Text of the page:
The Eastern Partnership of the European Union, launched in 2008 on the initiative of Poland and Sweden, has the characteristics of a very complex policy addressed to three Eastern European countries – Belarus, Moldova and Ukraine, and to three South-Eastern European countries – Armenia, Azerbaijan and Georgia. The complexity of relations rises from the geographical, historical and geopolitical backgrounds. At the same time, these relations are imbued with various complications of internal and external nature. Considering these unusual, but present, complications, the article makes a retrospective of adopted acts that refer to the Eastern Partnership: The Communication from the Commission to the European Parliament and the Council “Wider Europe – Neighbourhood: A New Framework for Relations with our Eastern and Southern Neighbours” and the Communication from the Commission to the European Parliament and the Council “Eastern Partnership”. A Global Strategy for the European Union’s Foreign and Security Policy: “Shared Vision, Common Action: A Stronger Europe” brings a new impetus in the framework of cooperation relations between the European Union and Eastern Partnership states. The relations are scrutinised through the prism of the neighbourhood policy and the Eastern Partnership policy. Positive and less positive results are revealed, accompanied by inherent challenges; all these serving as a kind of food for positive thinking in building resilience in the Eastern Europe. Relevant matter-of-fact examples are given from all Eastern Partnership countries and the way to discuss them. Open conclusions provide issues to be re-visited (revised) and several recommendations.

Migration from Sub-Saharan Africa’s Countries to the European Union Member States: Do the Prospects for Better Economic Well-Being Matter?

Migration from Sub-Saharan Africa’s Countries to the European Union Member States: Do the Prospects for Better Economic Well-Being Matter?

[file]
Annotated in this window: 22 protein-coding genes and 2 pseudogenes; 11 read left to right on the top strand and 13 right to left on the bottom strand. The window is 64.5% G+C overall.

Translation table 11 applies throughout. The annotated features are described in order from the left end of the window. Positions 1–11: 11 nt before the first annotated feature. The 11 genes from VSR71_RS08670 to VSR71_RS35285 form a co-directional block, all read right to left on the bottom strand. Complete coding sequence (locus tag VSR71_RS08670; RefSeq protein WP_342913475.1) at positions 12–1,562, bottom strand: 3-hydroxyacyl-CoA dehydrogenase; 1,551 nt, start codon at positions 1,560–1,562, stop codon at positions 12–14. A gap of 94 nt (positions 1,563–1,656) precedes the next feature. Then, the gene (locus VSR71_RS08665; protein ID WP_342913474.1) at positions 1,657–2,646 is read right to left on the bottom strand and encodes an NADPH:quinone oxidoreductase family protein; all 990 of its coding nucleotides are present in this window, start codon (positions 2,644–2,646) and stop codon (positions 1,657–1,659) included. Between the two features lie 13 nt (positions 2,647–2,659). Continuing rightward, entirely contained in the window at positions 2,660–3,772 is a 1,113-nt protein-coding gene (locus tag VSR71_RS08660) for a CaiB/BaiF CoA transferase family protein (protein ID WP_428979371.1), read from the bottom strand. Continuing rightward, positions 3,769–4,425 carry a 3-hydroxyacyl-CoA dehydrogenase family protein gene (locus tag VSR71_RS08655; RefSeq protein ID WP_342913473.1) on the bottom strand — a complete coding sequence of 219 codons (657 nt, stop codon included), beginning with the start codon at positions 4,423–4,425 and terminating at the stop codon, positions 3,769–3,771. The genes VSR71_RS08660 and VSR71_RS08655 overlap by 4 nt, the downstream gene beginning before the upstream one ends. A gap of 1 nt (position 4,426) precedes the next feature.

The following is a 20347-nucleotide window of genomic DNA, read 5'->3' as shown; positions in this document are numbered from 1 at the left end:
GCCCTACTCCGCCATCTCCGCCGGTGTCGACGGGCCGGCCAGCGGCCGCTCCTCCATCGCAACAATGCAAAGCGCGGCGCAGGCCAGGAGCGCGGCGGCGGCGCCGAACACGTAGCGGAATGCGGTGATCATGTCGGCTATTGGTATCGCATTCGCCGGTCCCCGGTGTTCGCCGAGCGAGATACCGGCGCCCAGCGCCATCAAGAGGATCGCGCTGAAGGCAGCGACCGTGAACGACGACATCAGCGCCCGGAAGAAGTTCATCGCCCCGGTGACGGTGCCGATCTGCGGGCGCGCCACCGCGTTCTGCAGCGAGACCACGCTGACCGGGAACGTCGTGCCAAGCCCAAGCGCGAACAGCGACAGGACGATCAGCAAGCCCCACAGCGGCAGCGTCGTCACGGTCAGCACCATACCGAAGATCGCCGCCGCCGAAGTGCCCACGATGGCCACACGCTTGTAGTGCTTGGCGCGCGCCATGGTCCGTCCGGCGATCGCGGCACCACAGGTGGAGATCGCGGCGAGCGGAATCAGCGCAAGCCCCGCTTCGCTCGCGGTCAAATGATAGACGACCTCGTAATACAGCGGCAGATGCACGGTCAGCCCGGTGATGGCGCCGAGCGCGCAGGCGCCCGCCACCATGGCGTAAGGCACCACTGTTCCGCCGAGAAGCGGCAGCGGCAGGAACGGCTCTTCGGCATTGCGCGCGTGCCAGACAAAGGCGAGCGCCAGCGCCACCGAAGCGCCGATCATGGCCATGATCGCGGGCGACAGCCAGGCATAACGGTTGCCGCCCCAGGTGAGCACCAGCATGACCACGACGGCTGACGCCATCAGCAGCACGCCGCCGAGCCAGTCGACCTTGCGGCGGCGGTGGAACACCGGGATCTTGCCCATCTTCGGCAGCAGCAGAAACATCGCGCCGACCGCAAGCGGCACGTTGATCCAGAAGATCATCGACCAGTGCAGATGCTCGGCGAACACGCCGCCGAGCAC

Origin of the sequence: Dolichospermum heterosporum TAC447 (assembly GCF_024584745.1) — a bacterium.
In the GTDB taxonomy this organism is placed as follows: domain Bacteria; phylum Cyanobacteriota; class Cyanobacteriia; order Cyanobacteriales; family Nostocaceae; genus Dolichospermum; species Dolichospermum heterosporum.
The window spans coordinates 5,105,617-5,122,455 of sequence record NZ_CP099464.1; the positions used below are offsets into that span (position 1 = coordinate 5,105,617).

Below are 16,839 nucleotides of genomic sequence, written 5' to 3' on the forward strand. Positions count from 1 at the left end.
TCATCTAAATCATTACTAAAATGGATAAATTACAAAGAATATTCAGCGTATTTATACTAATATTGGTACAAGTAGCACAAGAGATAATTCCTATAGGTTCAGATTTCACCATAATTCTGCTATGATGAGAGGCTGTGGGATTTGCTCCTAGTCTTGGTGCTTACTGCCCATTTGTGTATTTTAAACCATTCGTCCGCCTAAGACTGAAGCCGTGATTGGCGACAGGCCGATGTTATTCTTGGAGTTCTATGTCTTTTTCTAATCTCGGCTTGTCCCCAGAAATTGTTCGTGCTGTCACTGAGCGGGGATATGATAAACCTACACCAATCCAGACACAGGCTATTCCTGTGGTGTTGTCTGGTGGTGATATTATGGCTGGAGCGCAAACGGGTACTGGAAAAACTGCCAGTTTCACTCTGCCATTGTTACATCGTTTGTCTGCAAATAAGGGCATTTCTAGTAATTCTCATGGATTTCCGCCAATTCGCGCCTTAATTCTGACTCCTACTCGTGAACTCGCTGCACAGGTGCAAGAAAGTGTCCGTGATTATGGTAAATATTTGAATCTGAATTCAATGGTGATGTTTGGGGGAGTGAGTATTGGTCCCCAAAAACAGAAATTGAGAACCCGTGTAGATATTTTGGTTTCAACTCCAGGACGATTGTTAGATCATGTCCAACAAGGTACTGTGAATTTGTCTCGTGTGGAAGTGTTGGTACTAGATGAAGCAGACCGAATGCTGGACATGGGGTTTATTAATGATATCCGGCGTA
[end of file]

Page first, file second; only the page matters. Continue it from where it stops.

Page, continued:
Authors

Pages

79-92

Abstract

International migration is not a new phenomenon. However, because of a growing number of people coming from less developed countries to the more developed ones migration has become a serious challenge creating a need for new approaches how to cope with it. International migration can be interpreted in light of both positive and negative consequences. Migration from Sub-Saharan countries to the European Union Member States has been seen by populist politicians and thus the media as a threat for European future. Therefore, most migrants coming to Europe are considered by general public to be economic migrants looking for better living conditions. However, unacceptable living conditions in many Sub-Saharan countries can be understood as violations of basic human rights and thus these immigrants have to be regarded as refugees. The aim of the paper is to describe trends in the number of asylum applicants coming to the EU Member States from Sub-Saharan Africa, and to assess if the prospects for better economic well-being can explain differing number of asylum applicants registered in the EU Member States. Conclusions are based on a review of relevant academic literature as well as on own statistical analysis done for the 2008–2017 period.

Stages of the European Union Integration and its “Vertical” Dimension Towards Africa

Stages of the European Union Integration and its “Vertical” Dimension Towards Africa

Authors

Pages

93-106

Abstract

Th e paper is focused on the future of the EU, the lessons learned from its own experience, and its role in the geographical area of Africa, Mediterranean, and Europe. Th e conceptual framework is based on the Th eory of Economic Integration, the Th eory of Optimum Currency Areas, the Th eory of European Monetary Unifi cation, and the Economic Integration in the developing countries. Th e paper illustrates EU’s rich experiences on issues such as legitimacy and security, monetary union, real convergence, social cohesion, and fiscal union. Additionally, the paper argues that one of the main strategies of the EU is the development of the so-called “vertical” dimension, to build a strong regional integration North-South to ensure greater security and economic development.

The Eastern Borders of the European Union in the Field of Migration

The Eastern Borders of the European Union in the Field of Migration

Authors

Pages

5-21

Abstract